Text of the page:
In An Increasingly Hopeless World, TikTok’s Take On Delusionships Allows A Spark Of Optimism

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When it comes to emotions that I can't quite articulate, TikTok generally comes through with a specific term perfectly describing it. Even if it comes a bit too late, it's always so nice to feel seen.
In this case, the term I'm referring to is “delulu", which has amassed 2.6 billion views on TikTok. The term first emerged around 2014 as a shorthand for “delusional”, referring to fans who wholeheartedly believe that they will end up with the celebrity they are infatuated with. While not gender-specific, it was, and continues to be, largely applied to young women — as anything that ventures into the ‘fandom’ realm tends to be. (Except of course if we talk about the Marvel fandom, in which case all the men who obsess over superhero movies to the point of imploding over minor changes to canon, are just cultural commentators and totally different, okay?) 
I can still identify with the original meaning of the term. Did I once write at the age of 13 that one of my life goals was “to meet the Harry Potter cast and become best friends”? Maybe. But “delulu” today no longer just refers to celebrity stans — now, the term and the idea of “delulu girls" and “delusionships”, has grown to apply to dating and relationships.
The term itself is not without its issues, given that many have pointed out its ableist underpinnings. The word stands for “delusional” and there are people out there who do suffer from very real delusions that impact their lives, while “delulu” is bandied about in a casual way and was, in its original usage, aimed to mock and denigrate fans. 
So what does it mean to be a delulu girl, or be in a delusionship? Basically, it’s all about blissfully (and wilfully) ignoring signs that a relationship isn’t heading the way you want it to and romanticising your situation to the point of, well, delusion. That guy who hasn’t texted you back for three days? He’s just really busy. Been ghosted? He loves you so much, he can’t stand to be around you.
If you want to narrow the trend to a single example, the most prolific is TikTok creator Isabel Timerman (@isabelunhinged), whose bio reads, “Empress of Delululand.” Timerman has made a brand out of her “delusionships", with her videos tapping into the tendency we have of getting carried away in those first bright, heady moments of an initial crush, when we analyse their every movement for confirmation of their reciprocal infatuation and fling ourselves light years ahead in our imaginations to being married with a white picket fence.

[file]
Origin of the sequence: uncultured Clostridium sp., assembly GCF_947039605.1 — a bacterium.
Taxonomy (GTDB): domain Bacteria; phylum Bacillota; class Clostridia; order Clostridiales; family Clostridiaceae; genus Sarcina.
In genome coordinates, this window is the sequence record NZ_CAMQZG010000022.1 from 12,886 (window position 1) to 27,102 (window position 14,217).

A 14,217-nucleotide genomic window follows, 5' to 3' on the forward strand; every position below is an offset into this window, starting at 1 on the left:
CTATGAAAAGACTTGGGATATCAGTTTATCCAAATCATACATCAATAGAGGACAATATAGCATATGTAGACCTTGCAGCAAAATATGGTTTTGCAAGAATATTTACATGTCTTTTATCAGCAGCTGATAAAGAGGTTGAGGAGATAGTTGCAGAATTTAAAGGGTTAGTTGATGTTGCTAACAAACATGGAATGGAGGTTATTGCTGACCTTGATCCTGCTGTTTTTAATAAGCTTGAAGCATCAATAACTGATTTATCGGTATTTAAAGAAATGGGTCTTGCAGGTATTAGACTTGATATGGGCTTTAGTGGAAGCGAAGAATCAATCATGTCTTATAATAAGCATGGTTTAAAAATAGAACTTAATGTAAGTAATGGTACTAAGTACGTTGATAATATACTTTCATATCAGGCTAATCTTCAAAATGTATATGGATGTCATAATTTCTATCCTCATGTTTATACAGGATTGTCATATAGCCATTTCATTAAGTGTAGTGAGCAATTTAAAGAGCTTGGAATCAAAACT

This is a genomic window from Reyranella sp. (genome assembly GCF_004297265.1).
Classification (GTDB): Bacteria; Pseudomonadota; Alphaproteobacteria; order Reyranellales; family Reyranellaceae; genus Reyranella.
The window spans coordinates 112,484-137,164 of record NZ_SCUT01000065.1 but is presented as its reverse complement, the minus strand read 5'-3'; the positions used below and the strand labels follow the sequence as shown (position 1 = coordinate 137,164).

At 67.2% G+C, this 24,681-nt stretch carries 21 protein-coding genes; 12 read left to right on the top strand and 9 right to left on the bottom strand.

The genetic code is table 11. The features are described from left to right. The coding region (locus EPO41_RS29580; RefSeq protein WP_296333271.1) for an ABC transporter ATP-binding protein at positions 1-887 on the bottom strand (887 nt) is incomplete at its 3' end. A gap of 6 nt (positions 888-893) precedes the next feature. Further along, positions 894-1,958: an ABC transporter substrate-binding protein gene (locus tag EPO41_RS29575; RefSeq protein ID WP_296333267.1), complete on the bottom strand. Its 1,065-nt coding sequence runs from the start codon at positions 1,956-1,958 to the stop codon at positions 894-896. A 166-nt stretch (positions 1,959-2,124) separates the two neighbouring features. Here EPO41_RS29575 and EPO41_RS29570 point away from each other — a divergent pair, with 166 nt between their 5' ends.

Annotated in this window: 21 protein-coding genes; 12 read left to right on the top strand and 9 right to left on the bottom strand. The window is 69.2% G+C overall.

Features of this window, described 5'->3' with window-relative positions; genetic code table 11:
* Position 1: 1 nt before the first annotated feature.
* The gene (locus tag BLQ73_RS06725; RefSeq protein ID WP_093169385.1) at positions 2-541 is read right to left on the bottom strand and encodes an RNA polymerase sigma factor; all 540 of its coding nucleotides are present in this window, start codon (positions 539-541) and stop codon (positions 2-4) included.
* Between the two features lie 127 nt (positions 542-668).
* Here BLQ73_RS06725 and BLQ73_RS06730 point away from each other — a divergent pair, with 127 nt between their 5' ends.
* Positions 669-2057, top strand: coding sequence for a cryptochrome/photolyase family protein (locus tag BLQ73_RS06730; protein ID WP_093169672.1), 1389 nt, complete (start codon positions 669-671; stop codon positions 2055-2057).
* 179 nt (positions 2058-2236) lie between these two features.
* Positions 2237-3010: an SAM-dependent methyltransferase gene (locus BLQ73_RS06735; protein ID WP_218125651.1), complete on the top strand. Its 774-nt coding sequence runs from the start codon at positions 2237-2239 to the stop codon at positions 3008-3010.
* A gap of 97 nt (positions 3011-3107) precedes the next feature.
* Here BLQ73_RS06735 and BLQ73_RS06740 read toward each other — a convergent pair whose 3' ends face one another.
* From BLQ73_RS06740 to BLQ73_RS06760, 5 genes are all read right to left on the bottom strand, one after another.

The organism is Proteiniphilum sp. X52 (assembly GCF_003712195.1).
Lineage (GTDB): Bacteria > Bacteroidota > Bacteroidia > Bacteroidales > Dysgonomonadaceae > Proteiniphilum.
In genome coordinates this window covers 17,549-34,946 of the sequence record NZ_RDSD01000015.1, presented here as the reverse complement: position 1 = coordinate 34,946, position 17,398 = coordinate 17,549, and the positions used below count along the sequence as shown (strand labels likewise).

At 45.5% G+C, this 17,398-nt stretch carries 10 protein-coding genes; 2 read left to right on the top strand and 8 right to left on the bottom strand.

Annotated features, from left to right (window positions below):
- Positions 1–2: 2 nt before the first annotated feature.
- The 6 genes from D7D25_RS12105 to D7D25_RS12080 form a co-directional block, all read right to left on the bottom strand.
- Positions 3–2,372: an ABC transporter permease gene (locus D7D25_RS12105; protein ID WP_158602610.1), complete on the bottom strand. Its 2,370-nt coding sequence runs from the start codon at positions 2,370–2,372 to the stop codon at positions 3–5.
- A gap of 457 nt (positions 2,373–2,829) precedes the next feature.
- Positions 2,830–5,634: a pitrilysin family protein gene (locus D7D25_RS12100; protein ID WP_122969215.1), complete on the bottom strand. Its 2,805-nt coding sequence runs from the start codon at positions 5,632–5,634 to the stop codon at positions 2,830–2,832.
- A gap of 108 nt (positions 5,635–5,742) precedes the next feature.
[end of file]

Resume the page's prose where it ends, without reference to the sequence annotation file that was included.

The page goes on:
how am i suppose to be delusional now

♬ original sound - Jarvis
There’s a reason this trend has taken off, particularly with young women. If I can, let me expose myself for a moment here. Once upon a time, when I was about twenty, I was infatuated with a man who dumped me after several dates and then, later, decided to add me to the 3am roster, if you know what I mean. He never promised anything more than late night hook-ups, and he’d been pretty clear about his thoughts regarding us being in a relationship (by, you know, dumping me). And yet my delulu self was convinced that we would work out. 
The pièce de résistance? My wild theory was that because he shared the same name as one half of a celebrity couple who had broken up at the same time as us, and then gotten back together several months later, that absolutely meant we would also get back together because it was a sign from the universe.
Spoiler alert: it was not.
I can laugh about this in hindsight, but at the time, the situation consumed far too much of my time and energy. Which raises the question — is it so bad to indulge our delulu minds? 
On the one hand, we exist in an increasingly hopeless world and, as anyone out there trying to date will tell you, shit is bleak. Dating apps have created a landscape where people are perpetually holding the door open for the potential of something better to come along, caught in the thrill of swipes and matches. This makes for a tough dating game and that’s where the appeal of delulu steps in — after all, we could all use a little optimism. We need to be able to think, just for a moment, that everything is going to work out. And in sharing these thoughts online, we can realise we’re not alone and not silly for indulging in our daydreams
But it would be remiss not to consider whether the fantasy element of the delulu trend could leave people hanging onto the idea of someone for far longer than they should, perhaps limiting their ability to move on, whether just with their lives or with someone else. It’s also interesting to me how quickly TikTok has moved from shouting from the rooftops about red flags (and pink, and beige), to entering a dreamy reality where ‘not texting back’ (once screamed from various videos as an aforementioned ‘red flag’) can easily be explained away. 
So where does this leave us? Do we embrace the delulu life? Look, in this day and age, perhaps we can be allowed a little room for daydreams in our life — a spark of optimism to get us through the day. Or, at least, through the next date. 
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